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NHC, Among Many Housing Organizations, Defends Neighborhood Stabilization Program

On Sunday, January 25 the Washington Post printed an article entitled “Priming the Pump” that criticizes the inclusion of funding for many spending program in the upcoming economic recovery package.

Specifically, this article questions Congress for providing additional program funding for the Neighborhood Stabilization Program (NSP), arguing that this program gives lenders an “incentive to foreclose.”

NHC working alongside Enterprise Community Partners and NeighborWorks America as members of the National Foreclosure Prevention Neighborhood Stabilization Task Force, replied to this editorial to clear NSP of any wrongful allegations.
The written response, drafted by NHC’s Sharon Price, is available below.

Regarding “Priming the Pump” (Editorial, page B06, January 25):

No one wins after foreclosures.

The foreclosure crisis harms not only the millions of homeowners who have lost or are faced with losing their homes but also the low- and moderate-income communities that are becoming plagued with concentrations of foreclosed properties that will sit vacant unable to be sold. When foreclosed homes stand vacant, they create crime, arson hazards and drag down home prices throughout entire neighborhoods. When prices are driven down, everyone loses—the homeowner and the neighborhood.

The Neighborhood Stabilization Program (NSP) funding is vital to ensuring that foreclosed homes remain in good condition while vacant and do not lead to lower property values and other conditions that can undermine communities.

The NSP helps communities hit hardest by foreclosures gain desperately needed economic stability. Expending $5 billion in new neighborhood stabilization funds will allow communities to purchase and rehabilitate more than 125,000 vacant, often blighted properties. Those properties will create more than 100,000 new jobs; pay in excess of $210 million in property taxes annually and generate an additional $10.7 billion in economic activity nationwide.

While opponents of the NSP may call the funding “sheer irrationality,” we call it fiscal responsibility and job creation.

We need to stabilize America’s neighborhoods before it’s too late.


Sharon Price
Coordinator, National Foreclosure Prevention and Neighborhood Stabilization Task Force

The National Foreclosure Prevention and Neighborhood Stabilization Task Force includes nearly 100 national and local organizations that have been meeting since November 2007 to discuss, craft and advocate for federal policies to mitigate the foreclosure crisis.

The Council of State Community Development Agencies, the National Association for County Community and Economic Development, the National Association of Counties, the National Association of Local Housing Finance Agencies, the National Community Development Association and the U.S. Conference of Mayors also defended NSP.

The groups drafted the Sign-On letter below that is addressed to the Washington Post.

January 30, 2009

The Washington Post

The undersigned organizations are compelled to respond to your January 25 editorial, “Priming the Pump.” Specifically, your assertion that the Neighborhood Stabilization Program (NSP) would give lenders “an incentive to foreclose on more houses” is absurd.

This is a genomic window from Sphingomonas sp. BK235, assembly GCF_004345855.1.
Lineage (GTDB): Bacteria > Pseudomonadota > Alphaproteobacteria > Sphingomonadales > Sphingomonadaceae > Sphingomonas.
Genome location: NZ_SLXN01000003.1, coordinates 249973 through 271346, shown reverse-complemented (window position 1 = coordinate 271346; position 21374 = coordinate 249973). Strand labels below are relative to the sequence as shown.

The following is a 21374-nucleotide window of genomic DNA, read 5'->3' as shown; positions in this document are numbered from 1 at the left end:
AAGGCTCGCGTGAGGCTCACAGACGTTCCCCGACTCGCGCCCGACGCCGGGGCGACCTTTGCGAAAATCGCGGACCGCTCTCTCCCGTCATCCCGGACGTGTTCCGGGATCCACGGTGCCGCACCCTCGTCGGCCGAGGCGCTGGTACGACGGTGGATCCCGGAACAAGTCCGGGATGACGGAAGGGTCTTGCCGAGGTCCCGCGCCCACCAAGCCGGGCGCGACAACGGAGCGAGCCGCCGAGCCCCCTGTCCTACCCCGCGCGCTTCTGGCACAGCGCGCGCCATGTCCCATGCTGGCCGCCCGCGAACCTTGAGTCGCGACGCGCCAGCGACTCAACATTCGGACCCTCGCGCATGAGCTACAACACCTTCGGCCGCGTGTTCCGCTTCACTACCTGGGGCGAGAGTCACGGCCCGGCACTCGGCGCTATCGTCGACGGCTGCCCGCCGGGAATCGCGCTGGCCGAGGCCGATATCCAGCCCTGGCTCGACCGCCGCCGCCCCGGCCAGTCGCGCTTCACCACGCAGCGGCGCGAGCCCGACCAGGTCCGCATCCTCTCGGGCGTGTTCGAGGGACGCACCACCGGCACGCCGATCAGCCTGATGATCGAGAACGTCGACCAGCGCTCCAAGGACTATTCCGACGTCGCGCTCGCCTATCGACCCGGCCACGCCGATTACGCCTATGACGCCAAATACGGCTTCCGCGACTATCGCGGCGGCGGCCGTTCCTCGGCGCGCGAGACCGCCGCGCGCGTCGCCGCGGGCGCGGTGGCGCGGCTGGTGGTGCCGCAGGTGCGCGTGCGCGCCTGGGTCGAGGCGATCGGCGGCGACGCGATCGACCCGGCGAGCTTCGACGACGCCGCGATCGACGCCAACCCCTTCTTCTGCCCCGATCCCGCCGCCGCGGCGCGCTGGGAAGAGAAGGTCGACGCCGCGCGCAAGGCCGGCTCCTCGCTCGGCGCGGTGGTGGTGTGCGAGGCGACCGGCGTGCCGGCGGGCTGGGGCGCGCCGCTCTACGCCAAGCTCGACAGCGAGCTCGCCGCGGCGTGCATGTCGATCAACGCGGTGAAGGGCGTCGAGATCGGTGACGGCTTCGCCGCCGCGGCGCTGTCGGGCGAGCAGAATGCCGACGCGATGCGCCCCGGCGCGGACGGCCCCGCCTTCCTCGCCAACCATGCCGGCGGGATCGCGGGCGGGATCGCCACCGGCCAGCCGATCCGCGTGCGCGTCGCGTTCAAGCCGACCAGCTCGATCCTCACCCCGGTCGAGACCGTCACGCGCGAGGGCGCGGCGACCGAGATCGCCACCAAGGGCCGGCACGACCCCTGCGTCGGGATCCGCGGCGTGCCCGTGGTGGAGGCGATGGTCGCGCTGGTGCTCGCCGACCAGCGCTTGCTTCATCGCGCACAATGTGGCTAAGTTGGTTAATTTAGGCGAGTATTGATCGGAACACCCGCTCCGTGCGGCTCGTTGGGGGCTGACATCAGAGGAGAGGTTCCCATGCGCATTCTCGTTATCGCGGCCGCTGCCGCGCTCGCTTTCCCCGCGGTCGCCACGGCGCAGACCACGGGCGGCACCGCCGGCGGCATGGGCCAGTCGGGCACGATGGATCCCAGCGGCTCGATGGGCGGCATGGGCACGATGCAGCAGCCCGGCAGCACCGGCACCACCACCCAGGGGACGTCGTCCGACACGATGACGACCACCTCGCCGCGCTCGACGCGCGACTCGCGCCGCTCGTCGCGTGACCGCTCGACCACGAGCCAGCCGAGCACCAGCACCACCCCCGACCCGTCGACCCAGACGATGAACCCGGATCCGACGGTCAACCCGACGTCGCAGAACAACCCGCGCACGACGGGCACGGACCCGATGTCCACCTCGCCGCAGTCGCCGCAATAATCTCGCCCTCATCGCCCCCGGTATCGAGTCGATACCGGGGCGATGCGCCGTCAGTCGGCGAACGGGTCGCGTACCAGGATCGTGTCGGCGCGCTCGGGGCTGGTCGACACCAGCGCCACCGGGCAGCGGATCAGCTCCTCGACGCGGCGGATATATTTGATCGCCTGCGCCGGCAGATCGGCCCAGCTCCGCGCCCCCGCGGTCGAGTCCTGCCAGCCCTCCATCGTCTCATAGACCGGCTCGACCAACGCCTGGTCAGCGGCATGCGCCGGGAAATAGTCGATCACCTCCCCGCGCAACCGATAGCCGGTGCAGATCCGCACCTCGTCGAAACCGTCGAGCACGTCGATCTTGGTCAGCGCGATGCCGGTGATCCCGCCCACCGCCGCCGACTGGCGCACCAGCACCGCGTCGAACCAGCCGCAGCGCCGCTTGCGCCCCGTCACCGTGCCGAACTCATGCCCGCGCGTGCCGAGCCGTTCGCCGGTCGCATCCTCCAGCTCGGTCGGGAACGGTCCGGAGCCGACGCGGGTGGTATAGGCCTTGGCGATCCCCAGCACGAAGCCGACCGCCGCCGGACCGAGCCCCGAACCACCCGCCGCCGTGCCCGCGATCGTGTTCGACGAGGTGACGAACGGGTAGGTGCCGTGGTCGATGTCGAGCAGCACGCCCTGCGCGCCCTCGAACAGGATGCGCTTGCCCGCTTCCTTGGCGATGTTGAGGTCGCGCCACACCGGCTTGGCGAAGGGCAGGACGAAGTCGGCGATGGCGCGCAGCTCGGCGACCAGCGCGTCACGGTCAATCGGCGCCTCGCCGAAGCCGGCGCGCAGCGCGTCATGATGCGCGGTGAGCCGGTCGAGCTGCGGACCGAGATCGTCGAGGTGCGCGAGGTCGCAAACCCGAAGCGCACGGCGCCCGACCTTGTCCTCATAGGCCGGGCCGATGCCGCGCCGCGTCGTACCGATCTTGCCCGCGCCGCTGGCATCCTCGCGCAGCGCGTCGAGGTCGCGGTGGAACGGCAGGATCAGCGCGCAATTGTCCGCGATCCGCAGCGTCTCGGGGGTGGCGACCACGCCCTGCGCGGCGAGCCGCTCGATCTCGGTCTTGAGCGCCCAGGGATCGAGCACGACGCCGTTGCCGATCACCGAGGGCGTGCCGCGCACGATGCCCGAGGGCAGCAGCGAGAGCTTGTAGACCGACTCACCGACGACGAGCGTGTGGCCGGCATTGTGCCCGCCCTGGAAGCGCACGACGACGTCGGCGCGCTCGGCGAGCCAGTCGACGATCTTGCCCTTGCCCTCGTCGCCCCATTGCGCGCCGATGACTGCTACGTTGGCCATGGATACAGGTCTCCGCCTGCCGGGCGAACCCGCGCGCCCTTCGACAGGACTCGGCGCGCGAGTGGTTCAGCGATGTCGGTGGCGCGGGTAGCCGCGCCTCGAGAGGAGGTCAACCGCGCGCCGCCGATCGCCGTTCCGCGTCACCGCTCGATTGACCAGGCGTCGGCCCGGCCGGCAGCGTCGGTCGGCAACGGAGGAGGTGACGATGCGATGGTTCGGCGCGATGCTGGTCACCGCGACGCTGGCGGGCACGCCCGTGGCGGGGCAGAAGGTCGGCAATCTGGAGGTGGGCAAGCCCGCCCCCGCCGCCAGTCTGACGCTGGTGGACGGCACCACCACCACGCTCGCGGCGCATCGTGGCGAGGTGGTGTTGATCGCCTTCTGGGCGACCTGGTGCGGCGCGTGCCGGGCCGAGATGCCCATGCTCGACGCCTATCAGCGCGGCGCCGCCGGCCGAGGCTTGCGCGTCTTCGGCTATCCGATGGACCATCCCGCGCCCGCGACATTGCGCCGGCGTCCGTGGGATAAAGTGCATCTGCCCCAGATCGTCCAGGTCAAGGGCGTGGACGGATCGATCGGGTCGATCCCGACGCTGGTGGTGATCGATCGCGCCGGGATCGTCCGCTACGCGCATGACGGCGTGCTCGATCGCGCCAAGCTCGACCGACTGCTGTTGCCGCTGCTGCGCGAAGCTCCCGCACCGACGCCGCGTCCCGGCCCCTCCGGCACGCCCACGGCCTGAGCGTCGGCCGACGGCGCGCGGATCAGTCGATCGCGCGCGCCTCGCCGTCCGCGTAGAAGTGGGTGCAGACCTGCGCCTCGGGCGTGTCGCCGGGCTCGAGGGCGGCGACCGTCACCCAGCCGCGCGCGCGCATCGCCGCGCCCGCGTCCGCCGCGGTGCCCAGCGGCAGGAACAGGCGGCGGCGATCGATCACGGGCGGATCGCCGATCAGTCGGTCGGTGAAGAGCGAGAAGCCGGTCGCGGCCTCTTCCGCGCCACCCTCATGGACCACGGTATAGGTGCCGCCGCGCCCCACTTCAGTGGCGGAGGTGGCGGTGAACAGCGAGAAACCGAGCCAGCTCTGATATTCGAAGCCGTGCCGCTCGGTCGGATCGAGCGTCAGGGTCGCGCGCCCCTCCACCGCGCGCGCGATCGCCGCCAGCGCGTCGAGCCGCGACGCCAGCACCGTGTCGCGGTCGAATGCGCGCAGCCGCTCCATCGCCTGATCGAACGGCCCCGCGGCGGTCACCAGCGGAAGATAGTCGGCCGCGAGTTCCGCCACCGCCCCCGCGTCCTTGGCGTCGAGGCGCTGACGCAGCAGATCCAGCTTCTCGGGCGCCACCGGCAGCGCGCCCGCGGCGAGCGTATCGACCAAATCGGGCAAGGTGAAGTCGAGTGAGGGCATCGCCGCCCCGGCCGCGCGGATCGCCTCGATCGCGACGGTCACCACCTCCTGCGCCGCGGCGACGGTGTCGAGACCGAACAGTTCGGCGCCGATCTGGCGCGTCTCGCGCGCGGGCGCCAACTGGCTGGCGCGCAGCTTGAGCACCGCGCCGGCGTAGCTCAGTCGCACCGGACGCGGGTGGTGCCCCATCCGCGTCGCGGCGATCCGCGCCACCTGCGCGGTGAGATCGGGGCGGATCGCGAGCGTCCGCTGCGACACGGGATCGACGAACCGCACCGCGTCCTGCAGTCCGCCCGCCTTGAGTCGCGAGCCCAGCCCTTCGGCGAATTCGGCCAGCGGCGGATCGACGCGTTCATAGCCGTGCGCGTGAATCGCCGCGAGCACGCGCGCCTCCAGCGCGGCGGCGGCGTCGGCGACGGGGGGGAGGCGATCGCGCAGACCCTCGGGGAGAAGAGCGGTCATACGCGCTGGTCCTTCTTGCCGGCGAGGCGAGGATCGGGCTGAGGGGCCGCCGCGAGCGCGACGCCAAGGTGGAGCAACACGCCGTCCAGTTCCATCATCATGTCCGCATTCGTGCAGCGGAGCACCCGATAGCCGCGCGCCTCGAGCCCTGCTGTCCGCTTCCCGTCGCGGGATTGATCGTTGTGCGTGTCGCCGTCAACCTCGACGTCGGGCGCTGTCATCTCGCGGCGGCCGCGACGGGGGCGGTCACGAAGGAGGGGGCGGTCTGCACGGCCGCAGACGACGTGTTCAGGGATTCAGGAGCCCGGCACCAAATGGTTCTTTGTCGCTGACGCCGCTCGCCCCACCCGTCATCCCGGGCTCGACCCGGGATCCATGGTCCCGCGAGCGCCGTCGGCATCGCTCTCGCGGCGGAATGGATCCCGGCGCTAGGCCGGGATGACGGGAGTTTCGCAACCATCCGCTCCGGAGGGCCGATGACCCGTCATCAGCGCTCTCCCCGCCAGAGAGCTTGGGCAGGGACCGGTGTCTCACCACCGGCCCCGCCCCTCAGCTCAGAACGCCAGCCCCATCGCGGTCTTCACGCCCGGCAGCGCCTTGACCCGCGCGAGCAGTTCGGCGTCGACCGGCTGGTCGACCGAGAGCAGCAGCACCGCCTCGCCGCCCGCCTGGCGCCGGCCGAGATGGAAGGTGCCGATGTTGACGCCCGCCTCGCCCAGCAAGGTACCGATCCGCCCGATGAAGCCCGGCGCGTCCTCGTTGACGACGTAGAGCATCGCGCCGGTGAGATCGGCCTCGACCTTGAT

Neighborhoods throughout the nation have been ravaged by foreclosures. Not only does the presence of foreclosed houses depress the property values of surrounding homes, but these units are magnets for vandalism and criminal activity, and may cause health and safety issues. They strain government resources by increasing the demand for police, fire and code enforcement services. Data from around the country indicates that the impact of foreclosures is more keenly felt in low and moderate income neighborhoods that may have already faced considerable challenges.

With more than three million foreclosures in 2008, prior to any resources being made available for neighborhood stabilization, it is clear that the decision to foreclose results from a series of calculations, but these do not include the existence of NSP funds to help neighborhoods.

Certainly, we need resources directed at preventing additional foreclosures and this is happening at all levels of government. However, we must also help those neighborhoods that are already suffering. States and localities have taken on this task, with their own neighborhood stabilization funds and land trusts, but the Federal government must contribute to this effort. Tax revenue has declined precipitously in areas hard-hit by the foreclosure crisis. The Neighborhood Stabilization Program is targeted to these communities and will help them halt the decline in property values and limit the other negative impacts of foreclosed and vacant properties.

These resources are urgently needed in neighborhoods all over America to eliminate blighted properties, create jobs and generate tax revenue and economic activity.

Council of State Community Development Agencies

National Association for County Community and Economic Development
National Association of Counties
National Association of Local Housing Finance Agencies
National Community Development Association
U.S. Conference of Mayors

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